This stage is a little bit shorter, but it will take the same amount of time because of the terrain. You will have to use laddes and metal ropes for assistance.

  • Day 6 - From the Rifugio Città Di Fiume to the Rifugio Venezia
    Hikers need to spend about 5,30 hours to finish this phase. Most of the path is actually a mule-track.

  • Day 7 - From the Rifugio Palafavèra to the Rifugio Vazzolèr
    This is the first day where hikers need to spend 6 hours hiking to reach their next destination.

  • Day 8 - From the Rifugio Vazzolèr to the Rifugio Carestiato
    This is one of the shorts stages and it is about 8 kilometers long and it takes 4 hours of hiking to reach the Rifugio Carestiato. This path is not very difficult and even beginner hiker won’t have any problems.

  • Day 9 - From the Rifugio Carestiato to the Rifugio Sommariva Al Pramperét
    This is another beginner-friendly part of the route that is slightly longer – 13 km.

  • Day 10 - From the Rifugio Sommariva to the Rifugio Pian De Fontana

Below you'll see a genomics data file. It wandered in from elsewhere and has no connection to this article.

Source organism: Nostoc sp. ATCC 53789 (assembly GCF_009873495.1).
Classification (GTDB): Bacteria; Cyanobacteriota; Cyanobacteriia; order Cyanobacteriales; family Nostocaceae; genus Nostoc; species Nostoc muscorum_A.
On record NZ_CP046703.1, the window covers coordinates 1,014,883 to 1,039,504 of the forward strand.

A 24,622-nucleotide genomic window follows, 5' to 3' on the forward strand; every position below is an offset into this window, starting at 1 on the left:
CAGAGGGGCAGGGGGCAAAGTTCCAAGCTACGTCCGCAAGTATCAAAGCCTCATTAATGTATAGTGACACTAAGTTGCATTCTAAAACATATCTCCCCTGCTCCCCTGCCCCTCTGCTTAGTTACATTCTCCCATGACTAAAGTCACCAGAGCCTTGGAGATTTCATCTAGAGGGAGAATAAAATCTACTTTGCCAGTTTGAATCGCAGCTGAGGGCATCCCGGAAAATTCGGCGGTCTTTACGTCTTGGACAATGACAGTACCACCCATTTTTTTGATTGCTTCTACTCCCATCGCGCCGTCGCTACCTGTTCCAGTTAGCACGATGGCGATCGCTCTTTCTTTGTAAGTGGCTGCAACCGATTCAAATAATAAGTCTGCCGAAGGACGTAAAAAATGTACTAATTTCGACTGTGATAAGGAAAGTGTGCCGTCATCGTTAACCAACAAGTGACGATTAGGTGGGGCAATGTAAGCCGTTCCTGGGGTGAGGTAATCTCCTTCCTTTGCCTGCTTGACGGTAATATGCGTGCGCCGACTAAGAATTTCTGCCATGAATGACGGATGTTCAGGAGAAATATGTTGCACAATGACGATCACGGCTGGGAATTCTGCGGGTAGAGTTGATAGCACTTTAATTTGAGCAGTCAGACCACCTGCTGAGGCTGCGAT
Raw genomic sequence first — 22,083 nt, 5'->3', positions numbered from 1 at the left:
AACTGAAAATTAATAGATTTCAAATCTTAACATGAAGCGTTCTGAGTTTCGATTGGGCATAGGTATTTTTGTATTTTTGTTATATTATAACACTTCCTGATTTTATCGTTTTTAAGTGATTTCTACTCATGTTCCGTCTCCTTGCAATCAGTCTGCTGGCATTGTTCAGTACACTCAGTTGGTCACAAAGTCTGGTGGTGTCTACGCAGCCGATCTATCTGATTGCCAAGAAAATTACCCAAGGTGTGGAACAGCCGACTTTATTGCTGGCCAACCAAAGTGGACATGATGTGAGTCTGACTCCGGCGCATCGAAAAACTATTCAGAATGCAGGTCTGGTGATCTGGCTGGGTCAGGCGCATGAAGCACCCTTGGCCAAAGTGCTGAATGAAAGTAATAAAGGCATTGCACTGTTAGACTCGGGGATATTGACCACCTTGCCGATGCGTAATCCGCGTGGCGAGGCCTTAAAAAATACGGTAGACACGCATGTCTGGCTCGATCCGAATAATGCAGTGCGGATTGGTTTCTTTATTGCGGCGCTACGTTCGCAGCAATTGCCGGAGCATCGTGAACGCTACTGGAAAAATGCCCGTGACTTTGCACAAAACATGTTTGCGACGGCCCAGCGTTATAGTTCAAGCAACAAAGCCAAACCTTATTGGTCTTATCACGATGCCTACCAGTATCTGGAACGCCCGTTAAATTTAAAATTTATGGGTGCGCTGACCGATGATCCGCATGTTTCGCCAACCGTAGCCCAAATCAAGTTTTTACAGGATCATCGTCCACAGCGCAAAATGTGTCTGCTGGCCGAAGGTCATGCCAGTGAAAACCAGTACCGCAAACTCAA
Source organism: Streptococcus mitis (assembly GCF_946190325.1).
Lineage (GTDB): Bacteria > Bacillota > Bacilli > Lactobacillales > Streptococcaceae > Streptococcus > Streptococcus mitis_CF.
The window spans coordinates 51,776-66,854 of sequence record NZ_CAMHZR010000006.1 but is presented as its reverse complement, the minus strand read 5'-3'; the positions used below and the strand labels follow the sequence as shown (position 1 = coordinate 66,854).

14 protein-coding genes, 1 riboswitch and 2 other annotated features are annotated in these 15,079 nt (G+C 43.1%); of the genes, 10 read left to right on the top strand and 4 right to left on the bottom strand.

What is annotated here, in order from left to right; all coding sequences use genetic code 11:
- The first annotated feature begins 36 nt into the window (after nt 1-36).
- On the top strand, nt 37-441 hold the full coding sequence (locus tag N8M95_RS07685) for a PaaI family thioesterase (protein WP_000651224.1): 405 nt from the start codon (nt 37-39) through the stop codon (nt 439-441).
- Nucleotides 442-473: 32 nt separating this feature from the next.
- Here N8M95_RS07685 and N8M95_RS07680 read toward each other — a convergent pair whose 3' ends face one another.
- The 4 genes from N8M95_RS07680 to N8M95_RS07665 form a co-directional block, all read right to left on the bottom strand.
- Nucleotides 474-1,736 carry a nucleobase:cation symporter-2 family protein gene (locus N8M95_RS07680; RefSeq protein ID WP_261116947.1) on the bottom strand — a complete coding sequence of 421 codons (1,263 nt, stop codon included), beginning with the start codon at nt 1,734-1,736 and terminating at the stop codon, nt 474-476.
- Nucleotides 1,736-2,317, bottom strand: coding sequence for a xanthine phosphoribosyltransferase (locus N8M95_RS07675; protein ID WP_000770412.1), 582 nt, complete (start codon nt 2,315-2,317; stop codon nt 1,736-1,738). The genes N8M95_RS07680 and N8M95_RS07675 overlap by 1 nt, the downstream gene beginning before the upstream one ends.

This is the shortest stage that lasts for 3 hours and it is 6 km long. There are some beautiful pine trees along the road.

  • Day 11 - From the Rifugio Pian De Fontana to the Bivacco Del Màrmol or Rifugio Bianchet
    Although this phase is also 6 km long it will take 4 hours to finish it. Some of parts of the trail require presence of an experienced hikers that can assist beginner hikers.

  • Day 12 - From the Bivacco del Màrmol to the Rifugio 7° Alpini, Case Bortòt and Belluno
    Finally, the last day will require 5 hours if you go to Case Bortot or 7 hours if you are headed to Belluno. Belluno is a nice small city with rich history and some beautiful structures and attractions.


Wundersocks were designed by Sport Mayrl, a family-owned business in the South Tyrol region of the Italian Alps. Located in the heart of the Alps, where you’ll find both locals and outdoor experts, we spent 30 years looking into this area. Based on our experience, numerous tests and trials, we developed these socks, which truly live up to their name – "Wundersocks".